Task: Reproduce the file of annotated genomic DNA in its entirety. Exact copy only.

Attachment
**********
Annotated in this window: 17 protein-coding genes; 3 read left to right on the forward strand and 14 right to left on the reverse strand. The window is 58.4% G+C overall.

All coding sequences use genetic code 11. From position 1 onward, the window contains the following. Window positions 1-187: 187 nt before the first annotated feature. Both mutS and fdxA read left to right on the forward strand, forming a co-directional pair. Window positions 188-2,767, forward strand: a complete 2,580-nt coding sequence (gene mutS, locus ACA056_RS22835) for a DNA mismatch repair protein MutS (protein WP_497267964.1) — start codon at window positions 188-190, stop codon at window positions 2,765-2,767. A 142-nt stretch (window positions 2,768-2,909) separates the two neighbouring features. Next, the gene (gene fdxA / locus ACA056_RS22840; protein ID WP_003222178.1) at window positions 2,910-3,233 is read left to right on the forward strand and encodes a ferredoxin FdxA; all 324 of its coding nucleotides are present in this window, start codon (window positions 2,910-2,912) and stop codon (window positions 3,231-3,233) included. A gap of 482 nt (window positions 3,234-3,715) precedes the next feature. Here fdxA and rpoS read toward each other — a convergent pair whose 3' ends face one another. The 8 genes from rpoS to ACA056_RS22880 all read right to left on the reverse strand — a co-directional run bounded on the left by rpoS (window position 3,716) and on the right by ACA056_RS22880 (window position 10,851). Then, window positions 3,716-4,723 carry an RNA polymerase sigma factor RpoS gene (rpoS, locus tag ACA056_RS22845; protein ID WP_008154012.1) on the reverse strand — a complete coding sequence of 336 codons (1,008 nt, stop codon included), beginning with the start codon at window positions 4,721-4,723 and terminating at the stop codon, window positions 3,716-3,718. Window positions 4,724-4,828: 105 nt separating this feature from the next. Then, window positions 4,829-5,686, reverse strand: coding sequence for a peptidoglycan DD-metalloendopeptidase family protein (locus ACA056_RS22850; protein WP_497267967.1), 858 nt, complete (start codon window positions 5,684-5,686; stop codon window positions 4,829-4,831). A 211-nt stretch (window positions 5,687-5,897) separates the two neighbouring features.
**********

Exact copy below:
Annotated in this window: 17 protein-coding genes; 3 read left to right on the forward strand and 14 right to left on the reverse strand. The window is 58.4% G+C overall.

All coding sequences use genetic code 11. From position 1 onward, the window contains the following. Window positions 1-187: 187 nt before the first annotated feature. Both mutS and fdxA read left to right on the forward strand, forming a co-directional pair. Window positions 188-2,767, forward strand: a complete 2,580-nt coding sequence (gene mutS, locus ACA056_RS22835) for a DNA mismatch repair protein MutS (protein WP_497267964.1) — start codon at window positions 188-190, stop codon at window positions 2,765-2,767. A 142-nt stretch (window positions 2,768-2,909) separates the two neighbouring features. Next, the gene (gene fdxA / locus ACA056_RS22840; protein ID WP_003222178.1) at window positions 2,910-3,233 is read left to right on the forward strand and encodes a ferredoxin FdxA; all 324 of its coding nucleotides are present in this window, start codon (window positions 2,910-2,912) and stop codon (window positions 3,231-3,233) included. A gap of 482 nt (window positions 3,234-3,715) precedes the next feature. Here fdxA and rpoS read toward each other — a convergent pair whose 3' ends face one another. The 8 genes from rpoS to ACA056_RS22880 all read right to left on the reverse strand — a co-directional run bounded on the left by rpoS (window position 3,716) and on the right by ACA056_RS22880 (window position 10,851). Then, window positions 3,716-4,723 carry an RNA polymerase sigma factor RpoS gene (rpoS, locus tag ACA056_RS22845; protein ID WP_008154012.1) on the reverse strand — a complete coding sequence of 336 codons (1,008 nt, stop codon included), beginning with the start codon at window positions 4,721-4,723 and terminating at the stop codon, window positions 3,716-3,718. Window positions 4,724-4,828: 105 nt separating this feature from the next. Then, window positions 4,829-5,686, reverse strand: coding sequence for a peptidoglycan DD-metalloendopeptidase family protein (locus ACA056_RS22850; protein WP_497267967.1), 858 nt, complete (start codon window positions 5,684-5,686; stop codon window positions 4,829-4,831). A 211-nt stretch (window positions 5,687-5,897) separates the two neighbouring features.